Tuesday, March 28

House January 6 committee to consider holding two Trump aides in contempt | U.S. Capitol attack

The House select committee investigating the January 6 Capitol attack will consider holding in criminal contempt of Congress next week two of Donald Trump’s most senior White House advisers in Dan Scavino and Peter Navarro, the panel announced on Thursday.

The move to initiate contempt proceedings against the two Trump aides amounts to a biting rebuke of their refusal to cooperate with the inquiry, as the panel deploys its most punitive measures to reaffirm the consequences of noncompliance.

House investigators said in a notice that it would consider a contempt report against Scavino and Navarro in a business meeting scheduled for next Monday on Capitol Hill, after they defied subpoenas compelling them to provide documents and testimony.

The select committee is expected to vote unanimously to send the contempt report for a vote before the House of Representatives, according to a source close to the panel, so that the Trump aides can be referred to the justice department for prosecution.

The select committee took a special interest in Scavino, since, as Trump’s former deputy chief of staff for communications, he was intimately involved in a months-long effort by the Trump White House to overturn the results of the 2020 election.

Scavino was also closely involved in the scheme to pressure then vice-president Mike Pence to stop the certification of Joe Biden’s election win at the joint session of Congress on January 6, said his subpoenafirst issued in October last year.

The select committee sought information from Navarro since he knew of that scheme to have Pence return Trump to office, through his contacts with the former president and the Trump ‘war room’ at the Willard hotel in Washington that oversaw its implementation.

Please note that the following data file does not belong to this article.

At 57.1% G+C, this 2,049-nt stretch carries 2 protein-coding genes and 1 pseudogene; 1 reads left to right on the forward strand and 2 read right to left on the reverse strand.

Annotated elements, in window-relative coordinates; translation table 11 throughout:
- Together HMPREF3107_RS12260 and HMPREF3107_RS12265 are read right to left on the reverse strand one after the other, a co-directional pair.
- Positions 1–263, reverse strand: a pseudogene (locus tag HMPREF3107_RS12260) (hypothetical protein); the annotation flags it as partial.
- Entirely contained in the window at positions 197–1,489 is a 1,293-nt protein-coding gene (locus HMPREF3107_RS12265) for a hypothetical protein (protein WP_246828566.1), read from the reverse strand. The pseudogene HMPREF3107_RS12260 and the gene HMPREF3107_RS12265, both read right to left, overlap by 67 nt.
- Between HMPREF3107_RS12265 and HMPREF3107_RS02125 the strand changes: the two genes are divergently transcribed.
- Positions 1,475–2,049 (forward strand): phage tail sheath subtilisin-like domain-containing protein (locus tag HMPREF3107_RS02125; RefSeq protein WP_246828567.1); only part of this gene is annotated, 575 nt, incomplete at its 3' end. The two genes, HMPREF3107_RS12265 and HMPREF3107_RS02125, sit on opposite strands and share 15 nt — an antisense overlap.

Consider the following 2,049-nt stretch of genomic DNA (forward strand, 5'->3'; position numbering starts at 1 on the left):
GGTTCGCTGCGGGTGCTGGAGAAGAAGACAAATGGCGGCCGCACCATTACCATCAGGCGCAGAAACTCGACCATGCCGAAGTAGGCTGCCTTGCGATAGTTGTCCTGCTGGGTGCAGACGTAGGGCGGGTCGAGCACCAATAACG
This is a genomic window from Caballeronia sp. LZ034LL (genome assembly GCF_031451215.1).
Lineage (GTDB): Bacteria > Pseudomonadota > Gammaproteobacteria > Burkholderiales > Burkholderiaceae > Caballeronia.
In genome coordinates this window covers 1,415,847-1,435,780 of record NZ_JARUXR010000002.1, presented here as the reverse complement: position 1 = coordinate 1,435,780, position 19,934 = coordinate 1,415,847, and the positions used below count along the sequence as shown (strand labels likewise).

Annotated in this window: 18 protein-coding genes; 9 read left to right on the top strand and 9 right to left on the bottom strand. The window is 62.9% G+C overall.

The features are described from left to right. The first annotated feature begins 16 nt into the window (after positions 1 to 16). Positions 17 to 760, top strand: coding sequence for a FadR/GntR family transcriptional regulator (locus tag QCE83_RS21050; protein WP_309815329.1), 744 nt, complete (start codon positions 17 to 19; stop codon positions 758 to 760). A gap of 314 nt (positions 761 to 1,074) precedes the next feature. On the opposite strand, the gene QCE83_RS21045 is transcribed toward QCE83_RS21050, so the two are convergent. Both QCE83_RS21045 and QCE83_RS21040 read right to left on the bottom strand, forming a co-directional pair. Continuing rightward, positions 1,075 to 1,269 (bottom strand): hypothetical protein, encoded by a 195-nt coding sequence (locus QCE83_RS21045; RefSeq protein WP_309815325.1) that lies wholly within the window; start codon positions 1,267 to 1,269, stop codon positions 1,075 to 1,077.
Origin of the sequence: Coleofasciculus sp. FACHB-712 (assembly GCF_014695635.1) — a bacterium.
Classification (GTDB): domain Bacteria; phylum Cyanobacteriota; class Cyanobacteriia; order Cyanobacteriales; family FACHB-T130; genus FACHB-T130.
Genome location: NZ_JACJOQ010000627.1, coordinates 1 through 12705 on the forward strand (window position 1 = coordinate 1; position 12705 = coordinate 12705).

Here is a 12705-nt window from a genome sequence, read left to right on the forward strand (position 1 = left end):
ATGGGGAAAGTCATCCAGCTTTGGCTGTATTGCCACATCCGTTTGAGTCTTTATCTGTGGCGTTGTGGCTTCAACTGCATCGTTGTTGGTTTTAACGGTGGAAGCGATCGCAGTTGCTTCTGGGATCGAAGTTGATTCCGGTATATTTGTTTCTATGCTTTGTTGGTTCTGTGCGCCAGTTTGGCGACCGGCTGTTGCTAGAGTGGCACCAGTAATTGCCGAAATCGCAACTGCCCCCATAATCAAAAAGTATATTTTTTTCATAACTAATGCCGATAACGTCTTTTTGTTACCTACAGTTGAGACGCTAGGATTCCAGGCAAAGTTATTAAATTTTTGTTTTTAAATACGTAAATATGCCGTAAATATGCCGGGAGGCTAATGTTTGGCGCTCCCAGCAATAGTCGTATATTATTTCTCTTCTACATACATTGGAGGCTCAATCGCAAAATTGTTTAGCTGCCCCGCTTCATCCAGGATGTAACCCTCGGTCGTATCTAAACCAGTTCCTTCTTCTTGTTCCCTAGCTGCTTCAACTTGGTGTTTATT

Navarro was briefed on the scheme – dubbed the ‘Green Bay Sweep’ – by the political operatives responsible for the operation at the Willard that included former Trump strategist Steve Bannon, who was also indicted for contempt last year for subpoena defiance.

The Guardian has reported that Trump discussed ways to stop Biden’s certification from taking place with the Willard war room hours before the Capitol attack, based on unsubstantiated claims of voter fraud that originated in part from Navarro’s aides.

However, the select committee’s move to consider contempt reports against the two Trump aides indicate neither one complied with their subpoena. Their contempt reports are expected to be made public Sunday, said a source familiar with the matter.

The panel had sought to negotiate Scavino’s testimony for months, suggesting House investigators hoped he might be prepared to shed light on the nexus between the Willard operation and the White House in the days leading up to the Capitol attack.

But the abrupt termination of talks suggests that the select committee now has enough information from more than 750 depositions with other witnesses that Scavino’s cooperation is no longer essential, and can now refer him for prosecution.

The much shorter timeline between Navarro’s subpoena on 9 February and the contempt report may similarly indicate the panel no longer has a burning need for his testimony – or that it was worth spending time negotiating to get his insight.

Navarro entirely skipped his deposition, scheduled for 2 March claiming that as a former top White House aide, he enjoyed immunity from congressional subpoenas after Trump, as the former president, asserted executive privilege.

A spokesperson for the select committee did not respond to a request for comment.

Once the select committee adopts a contemplated report, it is referred to the full House for a vote. Should the House approve the report, Congress can then send the request for a criminal referral to the US attorney for the District of Columbia.

The move to initiate contempt of Congress proceedings against Scavino and Navarro marks the third time the panel has pursued such action. Bannon was held in contempt last October, and former Trump White House chief of staff Mark Meadows was referred in December.


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